One particular statement you made in this article stood out to me in neon colors. You wrote, "Readers unfortunately talk about what the author did or didn't do, rather than what happens in the book. It's as though the author is under review, not the story. Why is that? Much as you might not like to hear it, the reason is that the Author is what holds interests to the readers."

When I read that comment, it resonated with me. I subconsciously knew that fact, but had never recognized it. Thank you for elucidating that wonderful point. It is powerful and very helpful.

Webbiegrrl Writer said...

Hey Maggie, I know you asked what others think, but I'll put in my 2 cents if you don't mind. I think for your specific example of a character's experience in a book being based on a real-life experience of someone you actually knew, I'd go with the less said, the better approach.

I mean, I tend to tell readers who ask--and readers always ask where my ideas come from--that all of life is story fodder. And I'm not just saying that. I think all of my characters have at least one trait that comes from me as well as people I've known; many have multiple traits from multiple people. I doubt any of my characters could be said to be "based on" me or any one person I've known. Is your character and his experience really a 1:1 basis? Even if yes, I'd still say it's based on "situations" you've seen in your life. Something vague so you're never claiming anything is actually coming from any one person. You'd be amazed at how that can backfire.

Hello to Kerry, too :) I'd warn you off playing into the readers' interest in you as a person. Keep it professional. Readers are curious. They want to know if, like Maggie's situation, you really and truly "knew someone like that" or just made them up out of your imagination. The important point to remember is that readers don't care which answer is true, they just want to know the answer.

Secondly, about composing interview questions for others, I have to say the very best interviews coax the author through promotion of their book. When I see the interview hostess asking a question like "What's your favorite color?" and the author answering "I wrote 12 because it resonated...." or whatever other total disconnect might occur. I'm making up Q&A here just to make the point. You want to either have read the work of the person you're interviewing (so you can customize their questions to HELP them) or you want to tell the author to feel free to edit the questions. Don't count on them knowing how to BE interviewed, though. If you can coach them, they'll remember you for it, for your kind helpfulness when you could have just been out to get their presence on your blog. Make it about them and it'll come back to you tenfold ^)^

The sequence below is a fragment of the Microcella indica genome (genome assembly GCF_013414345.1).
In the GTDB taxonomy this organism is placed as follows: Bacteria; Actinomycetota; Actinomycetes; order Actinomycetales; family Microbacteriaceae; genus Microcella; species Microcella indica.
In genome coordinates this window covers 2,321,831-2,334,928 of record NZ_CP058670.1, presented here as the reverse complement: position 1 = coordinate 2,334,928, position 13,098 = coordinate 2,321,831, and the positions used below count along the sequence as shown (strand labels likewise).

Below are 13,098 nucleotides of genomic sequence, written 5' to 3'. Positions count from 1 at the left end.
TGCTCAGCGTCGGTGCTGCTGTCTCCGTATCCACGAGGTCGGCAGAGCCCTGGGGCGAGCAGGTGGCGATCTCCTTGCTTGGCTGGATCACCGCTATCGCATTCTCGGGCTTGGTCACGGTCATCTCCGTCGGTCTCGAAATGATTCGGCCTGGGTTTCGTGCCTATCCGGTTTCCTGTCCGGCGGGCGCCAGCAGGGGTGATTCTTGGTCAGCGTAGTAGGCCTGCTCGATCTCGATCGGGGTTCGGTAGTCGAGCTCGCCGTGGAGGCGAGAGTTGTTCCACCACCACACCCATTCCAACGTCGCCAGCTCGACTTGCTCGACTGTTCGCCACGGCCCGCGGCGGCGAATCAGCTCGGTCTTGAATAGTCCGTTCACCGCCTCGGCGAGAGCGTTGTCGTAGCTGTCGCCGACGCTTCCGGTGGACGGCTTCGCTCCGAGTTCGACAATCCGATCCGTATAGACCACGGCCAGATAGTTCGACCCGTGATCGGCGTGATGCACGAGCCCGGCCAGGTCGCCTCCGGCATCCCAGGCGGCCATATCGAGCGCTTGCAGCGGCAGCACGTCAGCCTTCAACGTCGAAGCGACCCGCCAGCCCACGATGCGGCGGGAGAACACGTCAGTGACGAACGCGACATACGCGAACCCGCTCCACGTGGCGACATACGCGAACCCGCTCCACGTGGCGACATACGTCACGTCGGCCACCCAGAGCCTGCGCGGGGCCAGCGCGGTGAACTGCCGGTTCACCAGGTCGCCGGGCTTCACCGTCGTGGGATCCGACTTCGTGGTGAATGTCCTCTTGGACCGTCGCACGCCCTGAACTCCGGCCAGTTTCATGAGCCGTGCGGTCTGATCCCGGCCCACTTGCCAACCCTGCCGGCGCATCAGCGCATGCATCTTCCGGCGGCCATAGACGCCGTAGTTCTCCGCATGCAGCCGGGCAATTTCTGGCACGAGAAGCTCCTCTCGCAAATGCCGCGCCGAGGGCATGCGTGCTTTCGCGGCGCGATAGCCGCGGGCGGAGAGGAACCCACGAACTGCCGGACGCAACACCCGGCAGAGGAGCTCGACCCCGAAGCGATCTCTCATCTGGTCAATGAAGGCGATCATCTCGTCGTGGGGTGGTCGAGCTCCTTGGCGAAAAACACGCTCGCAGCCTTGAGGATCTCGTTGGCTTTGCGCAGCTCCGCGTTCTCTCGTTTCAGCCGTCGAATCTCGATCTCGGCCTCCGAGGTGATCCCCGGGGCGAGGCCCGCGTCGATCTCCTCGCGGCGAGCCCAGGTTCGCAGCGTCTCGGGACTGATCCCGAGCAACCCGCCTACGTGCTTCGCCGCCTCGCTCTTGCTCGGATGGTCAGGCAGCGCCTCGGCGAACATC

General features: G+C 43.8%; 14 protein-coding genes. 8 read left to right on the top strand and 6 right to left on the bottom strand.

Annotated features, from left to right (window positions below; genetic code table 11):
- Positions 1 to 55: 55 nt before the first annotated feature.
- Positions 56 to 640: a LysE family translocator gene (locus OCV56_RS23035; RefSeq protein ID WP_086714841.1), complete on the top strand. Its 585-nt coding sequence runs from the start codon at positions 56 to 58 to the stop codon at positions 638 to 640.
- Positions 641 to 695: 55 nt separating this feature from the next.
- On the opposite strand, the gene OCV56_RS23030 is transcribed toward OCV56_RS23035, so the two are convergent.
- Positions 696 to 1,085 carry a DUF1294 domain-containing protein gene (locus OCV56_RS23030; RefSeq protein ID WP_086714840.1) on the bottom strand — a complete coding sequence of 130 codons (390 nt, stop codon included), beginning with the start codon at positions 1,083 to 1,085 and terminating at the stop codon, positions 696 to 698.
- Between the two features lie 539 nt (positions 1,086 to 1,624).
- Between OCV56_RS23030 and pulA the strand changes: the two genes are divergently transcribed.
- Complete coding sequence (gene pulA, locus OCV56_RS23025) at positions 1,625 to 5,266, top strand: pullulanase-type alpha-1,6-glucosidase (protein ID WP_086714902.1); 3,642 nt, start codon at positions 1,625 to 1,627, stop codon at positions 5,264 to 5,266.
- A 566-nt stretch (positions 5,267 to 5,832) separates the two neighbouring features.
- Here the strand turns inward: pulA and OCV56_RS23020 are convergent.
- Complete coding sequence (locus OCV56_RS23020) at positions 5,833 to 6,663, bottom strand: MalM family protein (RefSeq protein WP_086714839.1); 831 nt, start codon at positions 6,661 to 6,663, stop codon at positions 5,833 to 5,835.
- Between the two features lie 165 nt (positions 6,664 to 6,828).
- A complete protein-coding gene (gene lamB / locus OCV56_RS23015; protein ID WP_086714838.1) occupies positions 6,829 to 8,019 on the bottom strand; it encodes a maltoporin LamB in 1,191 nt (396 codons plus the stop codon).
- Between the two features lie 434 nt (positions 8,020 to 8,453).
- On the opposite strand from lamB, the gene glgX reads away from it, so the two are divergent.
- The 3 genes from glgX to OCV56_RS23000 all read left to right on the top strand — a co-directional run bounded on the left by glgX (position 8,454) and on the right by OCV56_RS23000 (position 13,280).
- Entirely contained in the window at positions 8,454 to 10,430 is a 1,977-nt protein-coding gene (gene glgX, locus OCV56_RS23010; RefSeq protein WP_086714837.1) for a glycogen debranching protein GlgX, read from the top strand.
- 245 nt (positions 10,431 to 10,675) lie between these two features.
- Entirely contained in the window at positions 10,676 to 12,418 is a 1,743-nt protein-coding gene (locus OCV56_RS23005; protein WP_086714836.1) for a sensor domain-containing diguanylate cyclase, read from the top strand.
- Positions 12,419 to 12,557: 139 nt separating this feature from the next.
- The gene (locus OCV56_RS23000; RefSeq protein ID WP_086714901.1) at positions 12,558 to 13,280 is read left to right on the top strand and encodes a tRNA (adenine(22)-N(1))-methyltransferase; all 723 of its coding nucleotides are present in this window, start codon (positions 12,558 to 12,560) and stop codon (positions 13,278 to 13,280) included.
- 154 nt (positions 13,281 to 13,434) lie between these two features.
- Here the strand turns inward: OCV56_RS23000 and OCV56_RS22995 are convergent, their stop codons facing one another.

You two are becoming regular addicts to my twice a week blogs, huh? Your comments keep me motivated! Thank you!

-sry
@webbiegrrl

Webbiegrrl Writer said...

I hate that I can't edit a comment on Blogger :-(

I lost the end of my sentence here:
When I see the interview hostess asking a question like "What's your favorite color?" and the author answering "I wrote 12 because it resonated...." or whatever other total disconnect might occur.

That period should have been a comma followed by "it drives me up the wall!" I really dislike it and feel as though the interview host didn't even bother to read the book and/or the author didn't even bother to read the questions. It just invalidates the entire blog for me as a reader. Hosting others is a bit of work sometimes, but it pays off in spades later. Trust. Karma is a Bitch and she wears high heels -- we shop in the same store! :)